Arthroscopic Anterior Cruciate Ligament Reconstruction With at Least 2.5 Years' Follow-up Comparing Hamstring Tendon Autograft and Irradiated Allograft
ABSTRACT To compare the clinical outcomes of arthroscopic anterior cruciate ligament (ACL) reconstruction with hamstring tendon autograft versus irradiated allograft.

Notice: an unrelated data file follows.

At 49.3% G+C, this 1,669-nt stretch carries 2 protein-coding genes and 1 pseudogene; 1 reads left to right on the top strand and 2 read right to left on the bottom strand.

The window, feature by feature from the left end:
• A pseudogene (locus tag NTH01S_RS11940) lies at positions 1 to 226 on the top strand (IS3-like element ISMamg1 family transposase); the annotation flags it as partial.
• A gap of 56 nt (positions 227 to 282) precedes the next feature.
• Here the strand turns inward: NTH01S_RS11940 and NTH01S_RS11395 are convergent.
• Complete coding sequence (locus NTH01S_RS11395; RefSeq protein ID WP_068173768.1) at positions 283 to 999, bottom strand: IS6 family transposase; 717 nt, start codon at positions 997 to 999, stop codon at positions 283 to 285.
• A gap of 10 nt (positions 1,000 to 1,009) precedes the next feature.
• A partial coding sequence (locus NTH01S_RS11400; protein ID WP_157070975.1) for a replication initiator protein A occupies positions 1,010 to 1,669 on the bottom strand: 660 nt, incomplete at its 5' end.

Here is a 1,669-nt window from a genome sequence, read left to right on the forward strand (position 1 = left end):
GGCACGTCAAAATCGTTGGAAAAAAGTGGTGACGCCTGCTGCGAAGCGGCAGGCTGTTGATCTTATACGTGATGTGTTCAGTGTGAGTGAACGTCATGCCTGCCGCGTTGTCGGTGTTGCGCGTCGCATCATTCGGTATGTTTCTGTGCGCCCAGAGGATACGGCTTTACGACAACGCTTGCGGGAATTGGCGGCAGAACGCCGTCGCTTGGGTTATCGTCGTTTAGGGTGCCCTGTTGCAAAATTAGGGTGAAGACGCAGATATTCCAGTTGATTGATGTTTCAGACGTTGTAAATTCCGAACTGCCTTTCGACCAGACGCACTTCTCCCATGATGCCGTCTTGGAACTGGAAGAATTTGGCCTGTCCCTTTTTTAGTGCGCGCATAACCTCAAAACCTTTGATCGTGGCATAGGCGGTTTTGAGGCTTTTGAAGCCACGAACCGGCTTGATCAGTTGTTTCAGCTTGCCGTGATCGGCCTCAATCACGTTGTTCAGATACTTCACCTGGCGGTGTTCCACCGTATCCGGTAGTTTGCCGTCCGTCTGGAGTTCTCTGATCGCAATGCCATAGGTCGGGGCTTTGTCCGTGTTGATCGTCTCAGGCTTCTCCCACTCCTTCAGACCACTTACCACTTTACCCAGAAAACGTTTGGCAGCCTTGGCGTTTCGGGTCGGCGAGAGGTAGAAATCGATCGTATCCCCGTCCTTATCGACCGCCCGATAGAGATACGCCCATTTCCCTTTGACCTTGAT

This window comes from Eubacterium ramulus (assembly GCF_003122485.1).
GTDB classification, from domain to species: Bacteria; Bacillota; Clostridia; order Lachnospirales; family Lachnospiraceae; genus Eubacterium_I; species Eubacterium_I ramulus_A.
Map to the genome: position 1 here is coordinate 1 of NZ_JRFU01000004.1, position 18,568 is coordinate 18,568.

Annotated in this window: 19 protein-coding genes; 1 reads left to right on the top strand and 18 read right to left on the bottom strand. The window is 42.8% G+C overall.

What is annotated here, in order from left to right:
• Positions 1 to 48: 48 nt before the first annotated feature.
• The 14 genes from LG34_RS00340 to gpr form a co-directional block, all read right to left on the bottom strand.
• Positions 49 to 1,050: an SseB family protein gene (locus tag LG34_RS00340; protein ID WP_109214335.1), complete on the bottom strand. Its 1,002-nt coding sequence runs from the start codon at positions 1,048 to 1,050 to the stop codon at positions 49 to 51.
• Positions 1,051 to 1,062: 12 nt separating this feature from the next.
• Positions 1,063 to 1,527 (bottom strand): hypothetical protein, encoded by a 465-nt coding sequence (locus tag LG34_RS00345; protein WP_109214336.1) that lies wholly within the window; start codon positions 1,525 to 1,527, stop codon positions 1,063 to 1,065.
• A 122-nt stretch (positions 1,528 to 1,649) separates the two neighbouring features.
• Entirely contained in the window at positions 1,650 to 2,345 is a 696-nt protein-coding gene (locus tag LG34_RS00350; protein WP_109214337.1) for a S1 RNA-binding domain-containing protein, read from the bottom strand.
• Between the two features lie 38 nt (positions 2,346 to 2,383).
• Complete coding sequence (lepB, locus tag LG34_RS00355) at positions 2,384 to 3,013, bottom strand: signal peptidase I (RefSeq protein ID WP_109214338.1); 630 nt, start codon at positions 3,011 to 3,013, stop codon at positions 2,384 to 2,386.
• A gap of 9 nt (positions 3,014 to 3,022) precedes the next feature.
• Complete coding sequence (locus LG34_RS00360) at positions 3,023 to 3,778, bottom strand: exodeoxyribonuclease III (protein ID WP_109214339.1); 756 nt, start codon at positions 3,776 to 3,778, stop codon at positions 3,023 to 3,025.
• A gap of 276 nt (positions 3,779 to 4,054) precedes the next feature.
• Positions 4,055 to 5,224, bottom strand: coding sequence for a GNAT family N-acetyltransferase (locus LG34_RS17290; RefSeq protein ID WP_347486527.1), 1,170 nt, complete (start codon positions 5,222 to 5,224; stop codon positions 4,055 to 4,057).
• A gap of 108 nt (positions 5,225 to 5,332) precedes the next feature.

All irradiated hamstring tendon allografts (gracilis and semitendinosus), which were sterilized with 2.5 Mrad of irradiation before distribution, were obtained from a single certified tissue bank. A total of 78 patients undergoing arthroscopic ACL reconstruction were prospectively randomized consecutively into 1 of 2 groups: autograft and irradiated allograft. The same surgical technique was used in all operations, which were performed by the same senior surgeon. Before surgery and at a mean of 42.2 months of follow-up, patients were evaluated by the same observer according to objective and subjective clinical evaluations.